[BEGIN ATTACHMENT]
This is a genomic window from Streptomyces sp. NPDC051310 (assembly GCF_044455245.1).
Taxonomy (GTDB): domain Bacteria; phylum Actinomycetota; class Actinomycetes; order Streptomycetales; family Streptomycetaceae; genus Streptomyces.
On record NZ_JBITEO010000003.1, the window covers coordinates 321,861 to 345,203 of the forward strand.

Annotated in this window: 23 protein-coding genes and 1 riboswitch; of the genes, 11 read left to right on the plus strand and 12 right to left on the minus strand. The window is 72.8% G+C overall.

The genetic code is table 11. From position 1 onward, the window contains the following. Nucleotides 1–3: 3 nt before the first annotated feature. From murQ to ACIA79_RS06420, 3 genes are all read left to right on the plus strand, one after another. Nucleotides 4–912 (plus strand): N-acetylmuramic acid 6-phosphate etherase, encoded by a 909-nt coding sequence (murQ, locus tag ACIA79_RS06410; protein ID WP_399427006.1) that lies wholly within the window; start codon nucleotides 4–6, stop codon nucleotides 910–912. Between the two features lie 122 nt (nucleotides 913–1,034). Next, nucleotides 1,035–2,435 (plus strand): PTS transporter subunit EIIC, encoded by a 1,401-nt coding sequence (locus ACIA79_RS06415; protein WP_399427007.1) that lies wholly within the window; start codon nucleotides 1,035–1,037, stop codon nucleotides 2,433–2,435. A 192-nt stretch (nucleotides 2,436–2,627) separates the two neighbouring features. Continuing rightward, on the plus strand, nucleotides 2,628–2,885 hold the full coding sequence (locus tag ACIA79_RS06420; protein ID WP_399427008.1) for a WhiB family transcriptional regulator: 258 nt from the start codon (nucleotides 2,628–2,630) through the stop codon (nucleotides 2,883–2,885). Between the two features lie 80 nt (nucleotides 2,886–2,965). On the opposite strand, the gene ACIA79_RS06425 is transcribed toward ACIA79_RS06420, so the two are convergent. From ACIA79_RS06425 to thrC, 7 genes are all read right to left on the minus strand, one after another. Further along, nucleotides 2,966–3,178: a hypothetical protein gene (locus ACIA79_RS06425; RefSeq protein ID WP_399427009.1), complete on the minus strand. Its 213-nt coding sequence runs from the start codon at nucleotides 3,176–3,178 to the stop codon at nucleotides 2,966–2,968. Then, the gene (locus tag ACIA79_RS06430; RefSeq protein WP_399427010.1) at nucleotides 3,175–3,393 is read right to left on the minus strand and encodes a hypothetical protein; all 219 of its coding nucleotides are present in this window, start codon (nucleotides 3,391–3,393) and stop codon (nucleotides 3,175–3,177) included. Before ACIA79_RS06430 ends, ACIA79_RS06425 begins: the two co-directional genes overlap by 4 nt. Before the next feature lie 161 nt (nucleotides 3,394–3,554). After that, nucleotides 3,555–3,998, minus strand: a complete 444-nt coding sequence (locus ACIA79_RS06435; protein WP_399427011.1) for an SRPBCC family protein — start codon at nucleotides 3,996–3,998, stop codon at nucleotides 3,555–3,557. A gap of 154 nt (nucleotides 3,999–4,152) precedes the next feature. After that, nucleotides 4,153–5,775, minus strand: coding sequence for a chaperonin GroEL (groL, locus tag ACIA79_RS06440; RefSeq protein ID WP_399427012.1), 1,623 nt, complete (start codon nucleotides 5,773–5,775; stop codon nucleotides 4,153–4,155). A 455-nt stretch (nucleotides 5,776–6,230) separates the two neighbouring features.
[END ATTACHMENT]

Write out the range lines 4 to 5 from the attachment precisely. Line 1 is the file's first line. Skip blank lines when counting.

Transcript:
Annotated in this window: 23 protein-coding genes and 1 riboswitch; of the genes, 11 read left to right on the plus strand and 12 right to left on the minus strand. The window is 72.8% G+C overall.

The genetic code is table 11. From position 1 onward, the window contains the following. Nucleotides 1–3: 3 nt before the first annotated feature. From murQ to ACIA79_RS06420, 3 genes are all read left to right on the plus strand, one after another. Nucleotides 4–912 (plus strand): N-acetylmuramic acid 6-phosphate etherase, encoded by a 909-nt coding sequence (murQ, locus tag ACIA79_RS06410; protein ID WP_399427006.1) that lies wholly within the window; start codon nucleotides 4–6, stop codon nucleotides 910–912. Between the two features lie 122 nt (nucleotides 913–1,034). Next, nucleotides 1,035–2,435 (plus strand): PTS transporter subunit EIIC, encoded by a 1,401-nt coding sequence (locus ACIA79_RS06415; protein WP_399427007.1) that lies wholly within the window; start codon nucleotides 1,035–1,037, stop codon nucleotides 2,433–2,435. A 192-nt stretch (nucleotides 2,436–2,627) separates the two neighbouring features. Continuing rightward, on the plus strand, nucleotides 2,628–2,885 hold the full coding sequence (locus tag ACIA79_RS06420; protein ID WP_399427008.1) for a WhiB family transcriptional regulator: 258 nt from the start codon (nucleotides 2,628–2,630) through the stop codon (nucleotides 2,883–2,885). Between the two features lie 80 nt (nucleotides 2,886–2,965). On the opposite strand, the gene ACIA79_RS06425 is transcribed toward ACIA79_RS06420, so the two are convergent. From ACIA79_RS06425 to thrC, 7 genes are all read right to left on the minus strand, one after another. Further along, nucleotides 2,966–3,178: a hypothetical protein gene (locus ACIA79_RS06425; RefSeq protein ID WP_399427009.1), complete on the minus strand. Its 213-nt coding sequence runs from the start codon at nucleotides 3,176–3,178 to the stop codon at nucleotides 2,966–2,968. Then, the gene (locus tag ACIA79_RS06430; RefSeq protein WP_399427010.1) at nucleotides 3,175–3,393 is read right to left on the minus strand and encodes a hypothetical protein; all 219 of its coding nucleotides are present in this window, start codon (nucleotides 3,391–3,393) and stop codon (nucleotides 3,175–3,177) included. Before ACIA79_RS06430 ends, ACIA79_RS06425 begins: the two co-directional genes overlap by 4 nt. Before the next feature lie 161 nt (nucleotides 3,394–3,554). After that, nucleotides 3,555–3,998, minus strand: a complete 444-nt coding sequence (locus ACIA79_RS06435; protein WP_399427011.1) for an SRPBCC family protein — start codon at nucleotides 3,996–3,998, stop codon at nucleotides 3,555–3,557. A gap of 154 nt (nucleotides 3,999–4,152) precedes the next feature. After that, nucleotides 4,153–5,775, minus strand: coding sequence for a chaperonin GroEL (groL, locus tag ACIA79_RS06440; RefSeq protein ID WP_399427012.1), 1,623 nt, complete (start codon nucleotides 5,773–5,775; stop codon nucleotides 4,153–4,155). A 455-nt stretch (nucleotides 5,776–6,230) separates the two neighbouring features.